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Title: Comprehensive Phylogenomics of Methylobacterium Reveals Four Evolutionary Distinct Groups and Underappreciated Phyllosphere Diversity
Abstract Methylobacterium is a group of methylotrophic microbes associated with soil, fresh water, and particularly the phyllosphere, the aerial part of plants that has been well studied in terms of physiology but whose evolutionary history and taxonomy are unclear. Recent work has suggested that Methylobacterium is much more diverse than thought previously, questioning its status as an ecologically and phylogenetically coherent taxonomic genus. However, taxonomic and evolutionary studies of Methylobacterium have mostly been restricted to model species, often isolated from habitats other than the phyllosphere and have yet to utilize comprehensive phylogenomic methods to examine gene trees, gene content, or synteny. By analyzing 189 Methylobacterium genomes from a wide range of habitats, including the phyllosphere, we inferred a robust phylogenetic tree while explicitly accounting for the impact of horizontal gene transfer (HGT). We showed that Methylobacterium contains four evolutionarily distinct groups of bacteria (namely A, B, C, D), characterized by different genome size, GC content, gene content, and genome architecture, revealing the dynamic nature of Methylobacterium genomes. In addition to recovering 59 described species, we identified 45 candidate species, mostly phyllosphere-associated, stressing the significance of plants as a reservoir of Methylobacterium diversity. We inferred an ancient transition from a free-living more » lifestyle to association with plant roots in Methylobacteriaceae ancestor, followed by phyllosphere association of three of the major groups (A, B, D), whose early branching in Methylobacterium history has been heavily obscured by HGT. Together, our work lays the foundations for a thorough redefinition of Methylobacterium taxonomy, beginning with the abandonment of Methylorubrum. « less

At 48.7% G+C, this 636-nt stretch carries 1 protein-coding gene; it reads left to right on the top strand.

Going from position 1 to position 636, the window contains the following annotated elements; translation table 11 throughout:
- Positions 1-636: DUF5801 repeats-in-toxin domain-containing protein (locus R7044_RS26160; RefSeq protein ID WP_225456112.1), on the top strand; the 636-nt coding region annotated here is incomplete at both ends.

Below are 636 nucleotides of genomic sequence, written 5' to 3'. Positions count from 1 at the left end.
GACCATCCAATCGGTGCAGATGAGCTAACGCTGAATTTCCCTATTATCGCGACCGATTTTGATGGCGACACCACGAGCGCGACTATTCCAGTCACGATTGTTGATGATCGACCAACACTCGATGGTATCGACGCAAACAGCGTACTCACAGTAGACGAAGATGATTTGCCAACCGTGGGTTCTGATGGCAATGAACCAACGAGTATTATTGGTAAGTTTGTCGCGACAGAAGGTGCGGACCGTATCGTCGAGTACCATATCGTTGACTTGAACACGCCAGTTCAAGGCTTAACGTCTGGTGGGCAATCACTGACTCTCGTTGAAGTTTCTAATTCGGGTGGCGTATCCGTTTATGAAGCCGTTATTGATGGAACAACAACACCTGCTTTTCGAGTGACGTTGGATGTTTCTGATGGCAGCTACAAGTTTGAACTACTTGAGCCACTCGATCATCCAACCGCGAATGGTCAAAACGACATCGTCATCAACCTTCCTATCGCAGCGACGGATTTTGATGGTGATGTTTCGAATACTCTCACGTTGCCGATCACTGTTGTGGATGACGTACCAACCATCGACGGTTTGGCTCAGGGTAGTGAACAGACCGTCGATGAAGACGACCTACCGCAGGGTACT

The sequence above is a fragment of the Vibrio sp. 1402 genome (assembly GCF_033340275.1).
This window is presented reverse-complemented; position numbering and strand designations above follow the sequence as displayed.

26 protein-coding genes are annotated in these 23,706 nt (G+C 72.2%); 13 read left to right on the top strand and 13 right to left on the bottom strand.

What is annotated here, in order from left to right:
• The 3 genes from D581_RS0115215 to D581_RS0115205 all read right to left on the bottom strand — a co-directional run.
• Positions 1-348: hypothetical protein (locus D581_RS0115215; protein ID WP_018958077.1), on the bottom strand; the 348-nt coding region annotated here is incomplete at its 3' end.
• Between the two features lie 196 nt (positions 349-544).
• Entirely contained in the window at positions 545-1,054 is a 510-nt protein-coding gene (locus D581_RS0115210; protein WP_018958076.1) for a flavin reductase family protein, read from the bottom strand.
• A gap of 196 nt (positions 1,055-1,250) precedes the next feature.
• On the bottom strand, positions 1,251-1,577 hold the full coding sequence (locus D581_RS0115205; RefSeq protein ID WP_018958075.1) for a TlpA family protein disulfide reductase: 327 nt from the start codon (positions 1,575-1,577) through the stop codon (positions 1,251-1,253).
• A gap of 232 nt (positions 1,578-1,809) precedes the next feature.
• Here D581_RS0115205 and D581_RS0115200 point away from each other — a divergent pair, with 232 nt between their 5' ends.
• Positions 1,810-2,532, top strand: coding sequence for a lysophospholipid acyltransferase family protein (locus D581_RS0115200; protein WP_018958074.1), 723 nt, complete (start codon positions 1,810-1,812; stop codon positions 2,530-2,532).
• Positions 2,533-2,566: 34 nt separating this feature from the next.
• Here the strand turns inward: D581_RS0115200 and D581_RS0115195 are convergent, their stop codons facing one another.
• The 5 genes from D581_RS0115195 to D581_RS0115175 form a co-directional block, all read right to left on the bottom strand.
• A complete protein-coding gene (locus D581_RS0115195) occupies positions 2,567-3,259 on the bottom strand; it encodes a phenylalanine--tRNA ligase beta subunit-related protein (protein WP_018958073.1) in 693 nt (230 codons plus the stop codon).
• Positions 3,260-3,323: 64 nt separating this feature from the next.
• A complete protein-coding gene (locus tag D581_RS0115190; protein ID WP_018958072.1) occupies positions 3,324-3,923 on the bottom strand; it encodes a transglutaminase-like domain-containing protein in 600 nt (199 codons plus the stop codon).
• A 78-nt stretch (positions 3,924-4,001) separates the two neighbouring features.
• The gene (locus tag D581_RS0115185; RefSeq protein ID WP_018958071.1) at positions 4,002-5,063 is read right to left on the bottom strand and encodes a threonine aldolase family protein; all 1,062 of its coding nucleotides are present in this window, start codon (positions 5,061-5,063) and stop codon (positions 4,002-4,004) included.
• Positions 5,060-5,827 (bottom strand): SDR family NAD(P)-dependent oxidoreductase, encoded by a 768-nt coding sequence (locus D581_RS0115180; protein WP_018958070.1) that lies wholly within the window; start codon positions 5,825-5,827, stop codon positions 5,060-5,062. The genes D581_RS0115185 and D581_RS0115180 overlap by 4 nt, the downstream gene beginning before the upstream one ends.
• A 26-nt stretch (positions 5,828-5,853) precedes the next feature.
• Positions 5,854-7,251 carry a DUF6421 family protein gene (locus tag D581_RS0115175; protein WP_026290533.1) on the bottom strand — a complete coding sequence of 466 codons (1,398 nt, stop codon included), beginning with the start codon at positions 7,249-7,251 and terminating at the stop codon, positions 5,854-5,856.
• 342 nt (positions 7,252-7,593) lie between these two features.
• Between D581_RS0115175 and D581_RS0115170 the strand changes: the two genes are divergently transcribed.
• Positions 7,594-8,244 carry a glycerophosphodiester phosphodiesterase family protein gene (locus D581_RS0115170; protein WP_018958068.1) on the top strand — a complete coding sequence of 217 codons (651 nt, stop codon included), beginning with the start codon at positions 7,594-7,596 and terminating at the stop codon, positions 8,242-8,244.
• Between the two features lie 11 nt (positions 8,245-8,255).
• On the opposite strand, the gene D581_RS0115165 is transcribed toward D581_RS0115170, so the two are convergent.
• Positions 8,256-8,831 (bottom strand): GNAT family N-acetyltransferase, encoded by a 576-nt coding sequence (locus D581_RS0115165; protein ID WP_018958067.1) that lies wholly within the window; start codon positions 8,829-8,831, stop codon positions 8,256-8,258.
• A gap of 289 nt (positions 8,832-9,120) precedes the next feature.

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Angert, Esther
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Genome Biology and Evolution
Sponsoring Org:
National Science Foundation
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